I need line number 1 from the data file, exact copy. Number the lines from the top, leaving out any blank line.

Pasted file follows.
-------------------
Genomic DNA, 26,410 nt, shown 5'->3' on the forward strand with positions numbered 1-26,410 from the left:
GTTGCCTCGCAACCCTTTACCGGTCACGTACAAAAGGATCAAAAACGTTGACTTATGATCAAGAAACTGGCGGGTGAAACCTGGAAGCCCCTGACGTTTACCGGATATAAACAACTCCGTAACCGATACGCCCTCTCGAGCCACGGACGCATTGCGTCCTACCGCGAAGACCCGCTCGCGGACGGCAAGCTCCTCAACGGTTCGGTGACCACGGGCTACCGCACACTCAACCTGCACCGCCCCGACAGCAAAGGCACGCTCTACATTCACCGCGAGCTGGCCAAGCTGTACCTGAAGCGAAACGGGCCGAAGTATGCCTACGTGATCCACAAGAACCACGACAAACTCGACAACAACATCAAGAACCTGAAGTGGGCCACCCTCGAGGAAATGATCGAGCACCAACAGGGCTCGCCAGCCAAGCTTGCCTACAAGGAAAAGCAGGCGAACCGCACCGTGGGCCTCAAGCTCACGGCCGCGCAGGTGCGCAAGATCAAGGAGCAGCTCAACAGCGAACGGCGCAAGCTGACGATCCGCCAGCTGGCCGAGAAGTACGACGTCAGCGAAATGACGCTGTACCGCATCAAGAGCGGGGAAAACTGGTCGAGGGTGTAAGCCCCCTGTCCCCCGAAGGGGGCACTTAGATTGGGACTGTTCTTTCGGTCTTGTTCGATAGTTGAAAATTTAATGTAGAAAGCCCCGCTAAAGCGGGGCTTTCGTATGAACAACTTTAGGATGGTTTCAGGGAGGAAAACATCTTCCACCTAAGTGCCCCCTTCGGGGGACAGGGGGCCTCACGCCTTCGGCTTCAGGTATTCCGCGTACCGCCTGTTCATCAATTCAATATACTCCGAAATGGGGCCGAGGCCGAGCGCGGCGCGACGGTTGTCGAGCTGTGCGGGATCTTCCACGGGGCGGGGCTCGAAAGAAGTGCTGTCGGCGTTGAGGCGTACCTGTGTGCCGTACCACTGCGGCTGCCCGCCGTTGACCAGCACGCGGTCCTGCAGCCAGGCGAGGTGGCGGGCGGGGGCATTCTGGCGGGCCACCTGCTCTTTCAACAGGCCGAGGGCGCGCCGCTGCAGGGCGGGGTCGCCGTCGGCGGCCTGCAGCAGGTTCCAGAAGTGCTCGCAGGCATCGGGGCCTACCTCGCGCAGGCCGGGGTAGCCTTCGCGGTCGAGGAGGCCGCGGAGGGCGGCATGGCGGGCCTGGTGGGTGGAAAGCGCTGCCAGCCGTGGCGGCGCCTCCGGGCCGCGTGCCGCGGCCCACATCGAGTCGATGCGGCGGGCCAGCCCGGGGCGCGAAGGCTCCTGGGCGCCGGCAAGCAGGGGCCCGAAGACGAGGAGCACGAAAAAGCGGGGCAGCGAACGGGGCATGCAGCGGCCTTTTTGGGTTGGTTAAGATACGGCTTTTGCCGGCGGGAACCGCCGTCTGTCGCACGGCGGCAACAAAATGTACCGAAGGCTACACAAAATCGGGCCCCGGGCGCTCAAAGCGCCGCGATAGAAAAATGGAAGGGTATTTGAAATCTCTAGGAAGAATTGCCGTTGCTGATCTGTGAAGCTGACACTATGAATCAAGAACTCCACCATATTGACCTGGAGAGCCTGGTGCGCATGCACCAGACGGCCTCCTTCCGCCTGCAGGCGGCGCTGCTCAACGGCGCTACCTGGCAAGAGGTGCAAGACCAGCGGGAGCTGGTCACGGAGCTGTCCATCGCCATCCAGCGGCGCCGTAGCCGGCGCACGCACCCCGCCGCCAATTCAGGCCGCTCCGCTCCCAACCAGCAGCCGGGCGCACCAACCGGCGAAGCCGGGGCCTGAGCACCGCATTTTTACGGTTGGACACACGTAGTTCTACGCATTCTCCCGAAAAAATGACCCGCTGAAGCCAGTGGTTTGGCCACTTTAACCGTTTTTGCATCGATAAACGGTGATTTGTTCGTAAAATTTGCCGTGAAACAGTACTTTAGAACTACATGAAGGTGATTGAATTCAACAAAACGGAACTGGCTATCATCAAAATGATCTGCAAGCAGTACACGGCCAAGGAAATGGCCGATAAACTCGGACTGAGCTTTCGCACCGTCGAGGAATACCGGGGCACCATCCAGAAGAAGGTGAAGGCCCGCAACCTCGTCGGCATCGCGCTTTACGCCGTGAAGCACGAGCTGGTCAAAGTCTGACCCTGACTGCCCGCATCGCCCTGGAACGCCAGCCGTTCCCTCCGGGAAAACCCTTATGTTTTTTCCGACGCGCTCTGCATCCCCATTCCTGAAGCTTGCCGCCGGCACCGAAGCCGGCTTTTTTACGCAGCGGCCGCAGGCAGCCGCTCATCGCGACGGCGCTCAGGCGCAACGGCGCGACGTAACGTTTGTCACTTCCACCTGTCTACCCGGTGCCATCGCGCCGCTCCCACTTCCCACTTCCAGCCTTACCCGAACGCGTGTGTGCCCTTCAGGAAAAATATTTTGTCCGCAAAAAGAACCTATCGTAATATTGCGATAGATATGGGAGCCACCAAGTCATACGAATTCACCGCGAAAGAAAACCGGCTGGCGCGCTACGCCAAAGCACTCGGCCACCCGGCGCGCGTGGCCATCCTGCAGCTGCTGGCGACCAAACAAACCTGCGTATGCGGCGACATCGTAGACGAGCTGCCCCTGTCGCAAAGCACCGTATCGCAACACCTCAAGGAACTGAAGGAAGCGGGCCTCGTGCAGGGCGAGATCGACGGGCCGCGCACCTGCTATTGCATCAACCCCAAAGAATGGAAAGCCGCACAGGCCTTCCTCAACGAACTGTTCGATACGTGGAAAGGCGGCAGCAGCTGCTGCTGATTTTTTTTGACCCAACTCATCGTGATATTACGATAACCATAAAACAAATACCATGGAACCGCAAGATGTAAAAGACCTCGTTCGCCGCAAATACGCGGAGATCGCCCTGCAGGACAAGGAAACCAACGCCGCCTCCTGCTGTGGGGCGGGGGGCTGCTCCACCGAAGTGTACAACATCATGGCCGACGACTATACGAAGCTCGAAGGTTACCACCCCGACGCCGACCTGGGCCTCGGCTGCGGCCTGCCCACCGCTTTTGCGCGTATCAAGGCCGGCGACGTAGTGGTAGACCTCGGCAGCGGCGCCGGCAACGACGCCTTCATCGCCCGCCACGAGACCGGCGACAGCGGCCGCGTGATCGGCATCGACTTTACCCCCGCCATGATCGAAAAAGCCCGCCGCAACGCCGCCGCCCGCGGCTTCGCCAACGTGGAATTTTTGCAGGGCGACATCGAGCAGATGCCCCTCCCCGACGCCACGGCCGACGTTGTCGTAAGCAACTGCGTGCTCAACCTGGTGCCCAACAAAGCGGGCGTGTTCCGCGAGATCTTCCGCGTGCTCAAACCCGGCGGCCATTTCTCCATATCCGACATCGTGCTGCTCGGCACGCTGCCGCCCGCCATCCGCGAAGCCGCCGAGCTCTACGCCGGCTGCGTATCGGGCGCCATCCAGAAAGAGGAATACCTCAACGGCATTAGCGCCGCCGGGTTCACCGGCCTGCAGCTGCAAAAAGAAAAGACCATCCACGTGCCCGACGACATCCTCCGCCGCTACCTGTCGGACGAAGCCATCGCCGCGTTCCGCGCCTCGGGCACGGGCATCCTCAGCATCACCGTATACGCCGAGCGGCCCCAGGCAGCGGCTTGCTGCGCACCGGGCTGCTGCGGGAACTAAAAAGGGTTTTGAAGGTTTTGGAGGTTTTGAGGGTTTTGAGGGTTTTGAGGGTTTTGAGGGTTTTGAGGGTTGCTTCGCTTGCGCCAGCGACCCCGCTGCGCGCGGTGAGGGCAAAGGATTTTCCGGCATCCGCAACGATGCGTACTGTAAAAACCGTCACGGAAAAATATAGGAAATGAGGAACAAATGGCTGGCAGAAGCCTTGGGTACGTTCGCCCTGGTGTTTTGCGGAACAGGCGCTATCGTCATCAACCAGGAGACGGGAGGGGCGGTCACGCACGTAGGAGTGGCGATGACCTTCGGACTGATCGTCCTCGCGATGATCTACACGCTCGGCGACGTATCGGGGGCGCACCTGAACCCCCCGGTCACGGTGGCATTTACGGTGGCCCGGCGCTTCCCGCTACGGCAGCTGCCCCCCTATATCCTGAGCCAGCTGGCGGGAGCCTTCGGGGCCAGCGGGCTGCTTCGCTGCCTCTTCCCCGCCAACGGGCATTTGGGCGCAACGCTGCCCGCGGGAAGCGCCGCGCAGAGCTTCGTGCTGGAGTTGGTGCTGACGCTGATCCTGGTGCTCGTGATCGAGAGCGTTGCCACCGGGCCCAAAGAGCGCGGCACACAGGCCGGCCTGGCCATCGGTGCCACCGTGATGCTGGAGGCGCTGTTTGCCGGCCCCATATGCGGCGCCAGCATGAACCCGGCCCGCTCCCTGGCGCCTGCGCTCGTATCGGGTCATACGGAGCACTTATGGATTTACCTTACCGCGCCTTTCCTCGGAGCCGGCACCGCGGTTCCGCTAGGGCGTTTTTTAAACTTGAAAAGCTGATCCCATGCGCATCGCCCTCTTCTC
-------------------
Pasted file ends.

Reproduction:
Genomic DNA, 26,410 nt, shown 5'->3' on the forward strand with positions numbered 1-26,410 from the left: